Earlier this month, news hit that BuzzFeed is likely going to miss revenue targets this year–by as much as 15% to 20%. Now the Wall Street Journal is reporting that the Jonah Peretti-cofounded media company plans to cut 8% of its U.S. staff–all on the business and sales side. The Journal adds that “some editorial staffers and business-side employees in the U.K. will also be let go.”
Sources tell me BuzzFeed is currently having an all-hands meeting in which the news is being delivered. It comes amid what can only be described as the continued bursting of a digital media bubble. Mic’s “pivot to video” has caused its traffic (and, reportedly, company morale) to significantly drop; Mashable is reportedly selling itself to publisher Ziff Davis for a fraction of what it was once worth; Even Vice is expected to miss its targets this year.
Digital media has always been tough, but many hopefuls looked to BuzzFeed as a beacon of how a company could adapt to the shifting media ecosystem. It had great traffic and has spent the last year diversifying its revenue efforts with new forays–which include Tasty and BuzzFeed Motion Pictures, as well as programmatic advertising and other e-commerce projects. Some of these bets were working. Tasty, for instance, had over 1.9 billion views in October, up 14% from September. The company’s plans to go public next year indicated even more hope. But its best efforts haven’t scaled to the level BuzzFeed had hoped, and now the IPO has reportedly been put on hold.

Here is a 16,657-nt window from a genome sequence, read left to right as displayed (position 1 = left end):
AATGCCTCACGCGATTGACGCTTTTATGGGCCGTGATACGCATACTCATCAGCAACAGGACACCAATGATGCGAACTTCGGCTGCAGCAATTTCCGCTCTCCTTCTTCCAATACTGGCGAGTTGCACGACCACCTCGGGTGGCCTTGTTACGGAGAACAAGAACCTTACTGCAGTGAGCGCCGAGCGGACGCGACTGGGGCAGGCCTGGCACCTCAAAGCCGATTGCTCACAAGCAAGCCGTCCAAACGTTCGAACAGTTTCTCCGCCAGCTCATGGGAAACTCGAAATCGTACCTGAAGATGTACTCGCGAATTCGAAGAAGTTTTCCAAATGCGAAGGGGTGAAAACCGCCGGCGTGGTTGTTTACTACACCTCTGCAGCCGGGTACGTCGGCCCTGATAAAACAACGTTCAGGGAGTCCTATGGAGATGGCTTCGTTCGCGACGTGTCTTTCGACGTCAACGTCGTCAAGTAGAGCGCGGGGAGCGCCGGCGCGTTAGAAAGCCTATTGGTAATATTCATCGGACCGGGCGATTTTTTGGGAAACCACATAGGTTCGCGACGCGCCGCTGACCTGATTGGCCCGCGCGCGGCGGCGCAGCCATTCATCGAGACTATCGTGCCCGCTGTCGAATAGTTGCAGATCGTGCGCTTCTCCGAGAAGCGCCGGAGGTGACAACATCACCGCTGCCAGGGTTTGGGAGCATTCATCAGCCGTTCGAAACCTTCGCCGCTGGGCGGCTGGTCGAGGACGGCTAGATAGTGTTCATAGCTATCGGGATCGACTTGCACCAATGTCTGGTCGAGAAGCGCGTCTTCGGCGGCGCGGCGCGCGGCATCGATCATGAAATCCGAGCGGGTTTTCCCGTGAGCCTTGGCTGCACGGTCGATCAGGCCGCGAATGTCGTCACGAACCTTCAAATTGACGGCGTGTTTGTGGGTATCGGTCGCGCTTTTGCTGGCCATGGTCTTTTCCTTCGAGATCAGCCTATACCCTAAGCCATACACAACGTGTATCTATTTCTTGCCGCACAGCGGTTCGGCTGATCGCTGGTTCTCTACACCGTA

Meanwhile, BuzzFeed’s traffic has been stagnant. Last month, consulting firm Activate published a chart that looked at digital audience growth for the top media sites. Most of the coverage focused on how right-wing sites have lost a great deal of traction over the years. But the chart also shows BuzzFeed saw no audience growth between August 2016 and August 2017, according to comScore numbers.
It should be said that comScore does not always offer the most complete window into a publisher’s audience metrics. In BuzzFeed’s case, it has been working to grow its audience beyond its own website, via other sources that may not be captured by comScore. Indeed, the company has been known to rail against standard metrics like unique visitors as full indicators of success.
Still, the revenue miss and staff reductions point to a rocky road ahead for both BuzzFeed and the entire digital media industry. Despite attempts to diversify, Google’s and Facebook’s continued dominance over the digital ad market will dampen even the best of efforts.